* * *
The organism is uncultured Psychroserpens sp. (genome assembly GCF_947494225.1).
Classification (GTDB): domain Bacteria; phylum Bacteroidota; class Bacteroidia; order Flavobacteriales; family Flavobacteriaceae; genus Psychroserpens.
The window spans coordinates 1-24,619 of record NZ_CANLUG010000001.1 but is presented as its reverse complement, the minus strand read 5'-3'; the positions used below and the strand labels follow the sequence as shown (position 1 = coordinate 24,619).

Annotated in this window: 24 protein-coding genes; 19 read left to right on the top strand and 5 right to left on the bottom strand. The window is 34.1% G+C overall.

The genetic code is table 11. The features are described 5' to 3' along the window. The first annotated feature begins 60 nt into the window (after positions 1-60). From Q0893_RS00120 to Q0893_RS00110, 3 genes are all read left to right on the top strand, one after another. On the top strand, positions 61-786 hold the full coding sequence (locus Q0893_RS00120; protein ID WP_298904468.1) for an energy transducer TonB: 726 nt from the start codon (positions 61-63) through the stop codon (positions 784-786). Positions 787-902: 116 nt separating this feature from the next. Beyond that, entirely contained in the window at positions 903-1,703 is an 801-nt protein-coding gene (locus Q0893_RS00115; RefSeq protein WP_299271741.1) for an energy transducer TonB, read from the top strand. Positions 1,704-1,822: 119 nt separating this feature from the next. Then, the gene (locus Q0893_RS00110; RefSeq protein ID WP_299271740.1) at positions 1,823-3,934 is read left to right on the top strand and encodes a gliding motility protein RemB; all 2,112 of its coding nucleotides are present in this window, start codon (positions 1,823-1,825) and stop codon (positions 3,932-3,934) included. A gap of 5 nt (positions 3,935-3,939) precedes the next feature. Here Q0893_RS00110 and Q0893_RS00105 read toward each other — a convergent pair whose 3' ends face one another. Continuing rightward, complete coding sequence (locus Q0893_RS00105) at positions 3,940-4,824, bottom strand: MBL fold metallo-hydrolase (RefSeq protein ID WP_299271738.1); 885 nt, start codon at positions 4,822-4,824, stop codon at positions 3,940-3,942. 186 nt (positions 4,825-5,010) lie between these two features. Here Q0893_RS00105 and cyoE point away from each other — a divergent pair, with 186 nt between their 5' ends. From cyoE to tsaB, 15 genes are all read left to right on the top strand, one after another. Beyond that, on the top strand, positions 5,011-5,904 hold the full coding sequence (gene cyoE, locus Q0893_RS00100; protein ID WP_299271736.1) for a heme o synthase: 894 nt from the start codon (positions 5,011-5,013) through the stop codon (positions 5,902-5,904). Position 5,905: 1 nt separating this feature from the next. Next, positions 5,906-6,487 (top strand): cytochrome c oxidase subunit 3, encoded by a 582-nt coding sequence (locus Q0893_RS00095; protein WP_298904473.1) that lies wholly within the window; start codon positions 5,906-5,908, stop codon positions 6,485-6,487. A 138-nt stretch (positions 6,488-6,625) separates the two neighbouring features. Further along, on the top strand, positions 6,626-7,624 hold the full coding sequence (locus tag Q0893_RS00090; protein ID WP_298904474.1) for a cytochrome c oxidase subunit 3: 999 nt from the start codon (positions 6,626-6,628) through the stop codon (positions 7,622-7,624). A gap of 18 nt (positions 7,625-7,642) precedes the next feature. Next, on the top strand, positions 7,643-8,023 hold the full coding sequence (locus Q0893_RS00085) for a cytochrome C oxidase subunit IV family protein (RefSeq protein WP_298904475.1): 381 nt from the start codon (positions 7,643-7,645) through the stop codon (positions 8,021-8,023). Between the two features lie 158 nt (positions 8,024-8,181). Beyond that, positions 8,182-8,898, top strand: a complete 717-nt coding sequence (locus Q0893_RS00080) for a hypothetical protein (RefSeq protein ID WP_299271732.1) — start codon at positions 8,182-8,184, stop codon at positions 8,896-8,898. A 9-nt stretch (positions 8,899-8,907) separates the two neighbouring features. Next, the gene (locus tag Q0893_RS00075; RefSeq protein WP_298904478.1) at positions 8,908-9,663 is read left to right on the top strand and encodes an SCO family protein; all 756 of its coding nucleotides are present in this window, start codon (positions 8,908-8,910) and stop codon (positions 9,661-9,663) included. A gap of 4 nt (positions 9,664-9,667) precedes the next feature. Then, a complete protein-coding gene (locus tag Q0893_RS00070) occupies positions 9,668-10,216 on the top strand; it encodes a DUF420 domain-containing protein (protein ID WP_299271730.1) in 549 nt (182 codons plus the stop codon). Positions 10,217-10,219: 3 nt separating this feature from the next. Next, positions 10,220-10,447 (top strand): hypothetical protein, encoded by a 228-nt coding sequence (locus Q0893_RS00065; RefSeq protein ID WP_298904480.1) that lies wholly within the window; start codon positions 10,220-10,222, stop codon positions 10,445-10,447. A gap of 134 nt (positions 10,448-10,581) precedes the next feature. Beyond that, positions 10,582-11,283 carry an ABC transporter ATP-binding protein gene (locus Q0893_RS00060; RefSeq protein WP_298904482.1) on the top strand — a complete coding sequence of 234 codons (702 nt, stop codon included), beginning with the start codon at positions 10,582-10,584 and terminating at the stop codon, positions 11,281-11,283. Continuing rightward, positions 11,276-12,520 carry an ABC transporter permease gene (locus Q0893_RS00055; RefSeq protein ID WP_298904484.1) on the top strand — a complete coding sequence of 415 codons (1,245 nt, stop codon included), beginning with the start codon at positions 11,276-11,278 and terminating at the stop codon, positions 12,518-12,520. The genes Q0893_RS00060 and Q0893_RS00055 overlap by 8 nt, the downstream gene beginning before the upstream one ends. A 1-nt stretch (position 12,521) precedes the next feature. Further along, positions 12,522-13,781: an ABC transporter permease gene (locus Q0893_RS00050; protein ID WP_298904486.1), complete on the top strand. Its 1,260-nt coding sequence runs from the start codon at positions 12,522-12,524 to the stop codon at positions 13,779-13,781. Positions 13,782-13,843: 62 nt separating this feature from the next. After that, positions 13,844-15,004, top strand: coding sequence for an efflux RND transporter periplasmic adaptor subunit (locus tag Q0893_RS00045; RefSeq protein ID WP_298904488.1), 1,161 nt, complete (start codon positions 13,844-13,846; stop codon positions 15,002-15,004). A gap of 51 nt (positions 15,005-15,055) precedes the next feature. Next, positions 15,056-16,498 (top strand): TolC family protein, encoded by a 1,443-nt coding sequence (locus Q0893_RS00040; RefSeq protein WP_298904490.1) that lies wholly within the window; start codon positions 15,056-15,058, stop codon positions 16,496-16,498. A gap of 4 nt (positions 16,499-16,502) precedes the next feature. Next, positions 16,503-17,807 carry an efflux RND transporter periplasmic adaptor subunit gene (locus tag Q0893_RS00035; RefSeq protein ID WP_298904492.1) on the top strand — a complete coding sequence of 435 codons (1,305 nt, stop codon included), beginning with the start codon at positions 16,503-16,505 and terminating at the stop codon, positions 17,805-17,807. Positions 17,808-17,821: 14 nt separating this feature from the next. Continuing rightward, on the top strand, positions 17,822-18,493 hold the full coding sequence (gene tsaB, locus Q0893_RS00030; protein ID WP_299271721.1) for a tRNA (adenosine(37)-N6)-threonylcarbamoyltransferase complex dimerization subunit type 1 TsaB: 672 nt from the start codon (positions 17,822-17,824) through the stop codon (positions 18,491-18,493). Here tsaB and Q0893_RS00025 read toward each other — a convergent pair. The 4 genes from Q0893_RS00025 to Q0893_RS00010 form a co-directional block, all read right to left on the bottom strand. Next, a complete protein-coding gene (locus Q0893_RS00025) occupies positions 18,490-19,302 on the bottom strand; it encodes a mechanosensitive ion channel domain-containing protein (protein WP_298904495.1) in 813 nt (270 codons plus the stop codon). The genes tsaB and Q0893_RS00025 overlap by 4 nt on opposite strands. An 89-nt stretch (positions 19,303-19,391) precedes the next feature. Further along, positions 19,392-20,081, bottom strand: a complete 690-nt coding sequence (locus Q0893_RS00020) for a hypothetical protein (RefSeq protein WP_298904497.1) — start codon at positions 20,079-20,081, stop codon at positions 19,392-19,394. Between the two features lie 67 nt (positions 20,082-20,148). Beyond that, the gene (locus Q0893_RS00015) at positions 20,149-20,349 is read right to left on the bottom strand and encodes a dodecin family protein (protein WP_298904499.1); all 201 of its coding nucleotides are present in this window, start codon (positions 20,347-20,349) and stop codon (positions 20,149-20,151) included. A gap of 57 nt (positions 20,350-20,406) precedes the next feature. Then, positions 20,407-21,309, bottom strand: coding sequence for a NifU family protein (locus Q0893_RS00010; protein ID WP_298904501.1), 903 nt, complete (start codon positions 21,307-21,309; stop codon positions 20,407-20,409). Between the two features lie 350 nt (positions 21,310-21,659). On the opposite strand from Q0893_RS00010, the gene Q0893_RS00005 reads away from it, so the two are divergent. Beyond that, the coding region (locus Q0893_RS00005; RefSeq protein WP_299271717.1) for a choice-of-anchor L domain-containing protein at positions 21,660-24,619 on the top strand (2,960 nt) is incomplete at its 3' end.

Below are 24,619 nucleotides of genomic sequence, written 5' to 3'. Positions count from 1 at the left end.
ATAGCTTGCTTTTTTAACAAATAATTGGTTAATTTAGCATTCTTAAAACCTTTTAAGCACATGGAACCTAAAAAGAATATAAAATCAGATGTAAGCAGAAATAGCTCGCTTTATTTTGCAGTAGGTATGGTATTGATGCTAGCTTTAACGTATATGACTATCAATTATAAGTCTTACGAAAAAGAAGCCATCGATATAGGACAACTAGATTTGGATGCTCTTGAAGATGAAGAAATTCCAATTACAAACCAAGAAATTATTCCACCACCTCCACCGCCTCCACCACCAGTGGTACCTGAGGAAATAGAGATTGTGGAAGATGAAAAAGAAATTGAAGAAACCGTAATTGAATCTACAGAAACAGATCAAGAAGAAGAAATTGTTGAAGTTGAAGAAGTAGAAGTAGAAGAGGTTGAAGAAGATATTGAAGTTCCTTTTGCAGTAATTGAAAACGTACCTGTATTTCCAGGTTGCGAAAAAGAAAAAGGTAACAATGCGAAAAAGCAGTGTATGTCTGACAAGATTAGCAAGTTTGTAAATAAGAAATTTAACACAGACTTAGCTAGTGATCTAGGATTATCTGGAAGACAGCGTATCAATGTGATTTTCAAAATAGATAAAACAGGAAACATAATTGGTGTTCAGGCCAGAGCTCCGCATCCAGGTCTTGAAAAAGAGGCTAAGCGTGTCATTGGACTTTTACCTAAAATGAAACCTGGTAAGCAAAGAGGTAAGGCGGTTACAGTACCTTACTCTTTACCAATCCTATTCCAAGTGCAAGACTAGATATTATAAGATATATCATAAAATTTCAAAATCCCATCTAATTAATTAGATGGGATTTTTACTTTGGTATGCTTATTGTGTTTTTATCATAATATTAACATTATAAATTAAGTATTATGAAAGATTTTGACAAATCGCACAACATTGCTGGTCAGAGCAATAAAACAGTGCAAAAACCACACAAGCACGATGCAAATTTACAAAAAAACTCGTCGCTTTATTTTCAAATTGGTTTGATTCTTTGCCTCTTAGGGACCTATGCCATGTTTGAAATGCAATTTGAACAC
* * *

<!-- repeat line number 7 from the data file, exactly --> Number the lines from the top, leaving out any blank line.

ATAGCTTGCTTTTTTAACAAATAATTGGTTAATTTAGCATTCTTAAAACCTTTTAAGCACATGGAACCTAAAAAGAATATAAAATCAGATGTAAGCAGAAATAGCTCGCTTTATTTTGCAGTAGGTATGGTATTGATGCTAGCTTTAACGTATATGACTATCAATTATAAGTCTTACGAAAAAGAAGCCATCGATATAGGACAACTAGATTTGGATGCTCTTGAAGATGAAGAAATTCCAATTACAAACCAAGAAATTATTCCACCACCTCCACCGCCTCCACCACCAGTGGTACCTGAGGAAATAGAGATTGTGGAAGATGAAAAAGAAATTGAAGAAACCGTAATTGAATCTACAGAAACAGATCAAGAAGAAGAAATTGTTGAAGTTGAAGAAGTAGAAGTAGAAGAGGTTGAAGAAGATATTGAAGTTCCTTTTGCAGTAATTGAAAACGTACCTGTATTTCCAGGTTGCGAAAAAGAAAAAGGTAACAATGCGAAAAAGCAGTGTATGTCTGACAAGATTAGCAAGTTTGTAAATAAGAAATTTAACACAGACTTAGCTAGTGATCTAGGATTATCTGGAAGACAGCGTATCAATGTGATTTTCAAAATAGATAAAACAGGAAACATAATTGGTGTTCAGGCCAGAGCTCCGCATCCAGGTCTTGAAAAAGAGGCTAAGCGTGTCATTGGACTTTTACCTAAAATGAAACCTGGTAAGCAAAGAGGTAAGGCGGTTACAGTACCTTACTCTTTACCAATCCTATTCCAAGTGCAAGACTAGATATTATAAGATATATCATAAAATTTCAAAATCCCATCTAATTAATTAGATGGGATTTTTACTTTGGTATGCTTATTGTGTTTTTATCATAATATTAACATTATAAATTAAGTATTATGAAAGATTTTGACAAATCGCACAACATTGCTGGTCAGAGCAATAAAACAGTGCAAAAACCACACAAGCACGATGCAAATTTACAAAAAAACTCGTCGCTTTATTTTCAAATTGGTTTGATTCTTTGCCTCTTAGGGACCTATGCCATGTTTGAAATGCAATTTGAACAC